You are looking at a node in CCK's post
build_content() phase. When you add a node reference field to a node, CCK adds the 'nid' portion to the database, and when you build or display the content, it creates the 'safe' and 'view' portions. If you were doing this manually, you could do something like:
and if $foo had a nodereference, $foo would contain
[field_my_node_reference] => Array
 => Array
eg, you could
print 'my nid is ' . $foo->field_my_node_reference['nid'];'
and it would print out
my nid is [blank] if unset, or
my nid is 593 if set. Now,
when CCK comes in and gets all fancy, it creates the safe and view pieces, and these are set up by those widgets you select in the display fields portion of CCK before getting to node.tpl. (You can do this yourself by calling
$foo=build_content($foo); in a module and looking at
$foo again.) Anyways, CCK works all of that up into the $content variable it aggregates things together into for your node.tpl as well as in the $node variable it has in there if you yourself want to get fancier, eg,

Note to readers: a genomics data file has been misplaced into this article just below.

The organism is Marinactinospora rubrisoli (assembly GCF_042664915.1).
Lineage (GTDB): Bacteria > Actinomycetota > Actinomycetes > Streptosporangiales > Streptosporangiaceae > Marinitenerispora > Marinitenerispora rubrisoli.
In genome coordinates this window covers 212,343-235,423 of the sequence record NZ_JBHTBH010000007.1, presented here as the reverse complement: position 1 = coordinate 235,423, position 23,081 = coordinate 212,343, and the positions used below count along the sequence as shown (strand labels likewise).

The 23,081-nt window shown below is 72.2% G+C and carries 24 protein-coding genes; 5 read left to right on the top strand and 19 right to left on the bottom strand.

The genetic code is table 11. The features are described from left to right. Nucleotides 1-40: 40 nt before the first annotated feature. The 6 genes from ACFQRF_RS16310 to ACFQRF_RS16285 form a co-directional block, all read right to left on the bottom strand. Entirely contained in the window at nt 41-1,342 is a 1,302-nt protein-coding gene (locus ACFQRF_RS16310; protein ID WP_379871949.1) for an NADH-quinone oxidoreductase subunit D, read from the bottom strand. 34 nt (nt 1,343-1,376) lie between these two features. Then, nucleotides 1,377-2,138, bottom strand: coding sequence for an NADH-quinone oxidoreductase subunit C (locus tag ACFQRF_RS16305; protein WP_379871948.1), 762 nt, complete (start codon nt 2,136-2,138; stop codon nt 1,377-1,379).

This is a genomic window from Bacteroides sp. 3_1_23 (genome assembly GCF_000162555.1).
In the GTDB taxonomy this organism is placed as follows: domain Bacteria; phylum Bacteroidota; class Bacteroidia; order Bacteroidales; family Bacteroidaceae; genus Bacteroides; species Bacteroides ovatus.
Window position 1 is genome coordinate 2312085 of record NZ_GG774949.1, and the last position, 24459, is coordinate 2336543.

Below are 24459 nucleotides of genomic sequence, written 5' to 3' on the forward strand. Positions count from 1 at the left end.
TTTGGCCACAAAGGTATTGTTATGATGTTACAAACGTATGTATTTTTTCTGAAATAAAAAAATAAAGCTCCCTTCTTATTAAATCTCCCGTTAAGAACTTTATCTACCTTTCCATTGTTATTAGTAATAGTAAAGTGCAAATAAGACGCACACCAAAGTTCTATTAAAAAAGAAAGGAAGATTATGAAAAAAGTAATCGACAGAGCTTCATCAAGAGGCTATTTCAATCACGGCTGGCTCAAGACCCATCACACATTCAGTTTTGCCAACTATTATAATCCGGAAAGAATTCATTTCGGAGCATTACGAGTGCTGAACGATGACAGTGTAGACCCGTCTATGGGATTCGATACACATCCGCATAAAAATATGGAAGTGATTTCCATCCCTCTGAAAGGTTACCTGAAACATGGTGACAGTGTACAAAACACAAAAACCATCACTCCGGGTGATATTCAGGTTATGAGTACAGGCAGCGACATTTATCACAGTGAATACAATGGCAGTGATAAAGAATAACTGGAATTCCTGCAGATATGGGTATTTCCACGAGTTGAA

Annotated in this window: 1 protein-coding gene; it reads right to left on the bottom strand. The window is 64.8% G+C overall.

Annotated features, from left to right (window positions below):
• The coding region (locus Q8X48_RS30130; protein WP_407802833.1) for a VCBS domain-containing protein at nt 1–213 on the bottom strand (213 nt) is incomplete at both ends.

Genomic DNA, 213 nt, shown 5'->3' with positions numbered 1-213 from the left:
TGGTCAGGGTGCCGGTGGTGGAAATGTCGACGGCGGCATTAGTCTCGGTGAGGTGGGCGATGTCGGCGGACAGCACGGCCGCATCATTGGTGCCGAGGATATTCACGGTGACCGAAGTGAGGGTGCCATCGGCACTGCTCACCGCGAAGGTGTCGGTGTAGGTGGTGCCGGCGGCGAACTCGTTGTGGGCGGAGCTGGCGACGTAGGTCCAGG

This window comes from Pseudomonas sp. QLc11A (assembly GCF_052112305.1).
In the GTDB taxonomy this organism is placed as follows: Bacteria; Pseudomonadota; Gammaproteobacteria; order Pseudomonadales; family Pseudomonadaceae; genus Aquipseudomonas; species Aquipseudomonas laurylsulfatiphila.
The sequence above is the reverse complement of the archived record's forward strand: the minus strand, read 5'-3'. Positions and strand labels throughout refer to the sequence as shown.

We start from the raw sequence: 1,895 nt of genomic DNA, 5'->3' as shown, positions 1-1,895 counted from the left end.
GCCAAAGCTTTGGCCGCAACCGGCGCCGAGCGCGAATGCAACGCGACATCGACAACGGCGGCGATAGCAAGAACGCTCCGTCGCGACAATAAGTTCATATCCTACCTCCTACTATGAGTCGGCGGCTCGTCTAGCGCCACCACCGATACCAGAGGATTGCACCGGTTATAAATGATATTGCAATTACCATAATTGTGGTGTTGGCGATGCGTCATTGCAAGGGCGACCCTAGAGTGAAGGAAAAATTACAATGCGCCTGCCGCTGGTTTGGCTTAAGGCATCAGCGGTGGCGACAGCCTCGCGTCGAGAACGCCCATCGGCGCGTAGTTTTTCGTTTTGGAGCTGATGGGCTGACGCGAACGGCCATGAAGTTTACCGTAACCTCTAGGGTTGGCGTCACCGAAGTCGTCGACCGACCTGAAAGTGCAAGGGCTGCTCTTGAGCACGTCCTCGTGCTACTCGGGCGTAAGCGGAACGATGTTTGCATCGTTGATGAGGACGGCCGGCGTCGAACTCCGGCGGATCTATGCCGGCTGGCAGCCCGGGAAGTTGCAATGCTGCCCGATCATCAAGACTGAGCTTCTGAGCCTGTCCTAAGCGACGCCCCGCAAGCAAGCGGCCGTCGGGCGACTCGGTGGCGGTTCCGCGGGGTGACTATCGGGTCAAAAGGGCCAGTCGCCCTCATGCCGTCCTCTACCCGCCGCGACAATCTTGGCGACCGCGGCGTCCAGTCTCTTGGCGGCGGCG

print 'this is a link to my node: ' . $node->field_my_node_reference['view'] would normally print out 'this is a link to my node:' followed by the title of the node linked to it. All changeable via those display options/widgets.
But as to why it has empty keys, they are just part of the data structure created to ensure everything up and down the workflow works together as well as it does, eg, the safe and view portions are blanks where a link would probably go if the field was set, so that makes sense. And a NULL is in nid since it hasn't been set.
But...just plop in some content and you will see everything fill up all nice :)